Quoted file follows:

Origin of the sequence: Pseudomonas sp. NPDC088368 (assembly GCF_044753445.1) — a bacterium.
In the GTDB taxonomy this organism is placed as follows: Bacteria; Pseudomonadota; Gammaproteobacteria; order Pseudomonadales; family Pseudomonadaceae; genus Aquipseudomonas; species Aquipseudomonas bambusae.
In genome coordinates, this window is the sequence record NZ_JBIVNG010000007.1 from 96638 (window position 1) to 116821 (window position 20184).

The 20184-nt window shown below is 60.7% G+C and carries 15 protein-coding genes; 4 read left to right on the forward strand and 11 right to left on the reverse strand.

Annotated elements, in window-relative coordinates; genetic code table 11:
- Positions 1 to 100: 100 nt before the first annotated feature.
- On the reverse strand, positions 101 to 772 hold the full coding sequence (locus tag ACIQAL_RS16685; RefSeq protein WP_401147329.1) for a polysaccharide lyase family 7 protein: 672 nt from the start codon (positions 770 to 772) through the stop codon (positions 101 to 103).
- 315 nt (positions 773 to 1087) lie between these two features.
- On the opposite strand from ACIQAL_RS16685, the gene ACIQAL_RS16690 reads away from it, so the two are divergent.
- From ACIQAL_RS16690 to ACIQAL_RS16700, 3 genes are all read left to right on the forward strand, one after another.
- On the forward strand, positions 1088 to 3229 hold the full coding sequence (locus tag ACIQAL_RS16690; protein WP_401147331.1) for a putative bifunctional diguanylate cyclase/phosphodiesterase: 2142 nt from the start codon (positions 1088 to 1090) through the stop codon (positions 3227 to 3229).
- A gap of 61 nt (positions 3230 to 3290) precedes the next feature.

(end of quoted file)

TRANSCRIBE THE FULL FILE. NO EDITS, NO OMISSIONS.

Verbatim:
Origin of the sequence: Pseudomonas sp. NPDC088368 (assembly GCF_044753445.1) — a bacterium.
In the GTDB taxonomy this organism is placed as follows: Bacteria; Pseudomonadota; Gammaproteobacteria; order Pseudomonadales; family Pseudomonadaceae; genus Aquipseudomonas; species Aquipseudomonas bambusae.
In genome coordinates, this window is the sequence record NZ_JBIVNG010000007.1 from 96638 (window position 1) to 116821 (window position 20184).

The 20184-nt window shown below is 60.7% G+C and carries 15 protein-coding genes; 4 read left to right on the forward strand and 11 right to left on the reverse strand.

Annotated elements, in window-relative coordinates; genetic code table 11:
- Positions 1 to 100: 100 nt before the first annotated feature.
- On the reverse strand, positions 101 to 772 hold the full coding sequence (locus tag ACIQAL_RS16685; RefSeq protein WP_401147329.1) for a polysaccharide lyase family 7 protein: 672 nt from the start codon (positions 770 to 772) through the stop codon (positions 101 to 103).
- 315 nt (positions 773 to 1087) lie between these two features.
- On the opposite strand from ACIQAL_RS16685, the gene ACIQAL_RS16690 reads away from it, so the two are divergent.
- From ACIQAL_RS16690 to ACIQAL_RS16700, 3 genes are all read left to right on the forward strand, one after another.
- On the forward strand, positions 1088 to 3229 hold the full coding sequence (locus tag ACIQAL_RS16690; protein WP_401147331.1) for a putative bifunctional diguanylate cyclase/phosphodiesterase: 2142 nt from the start codon (positions 1088 to 1090) through the stop codon (positions 3227 to 3229).
- A gap of 61 nt (positions 3230 to 3290) precedes the next feature.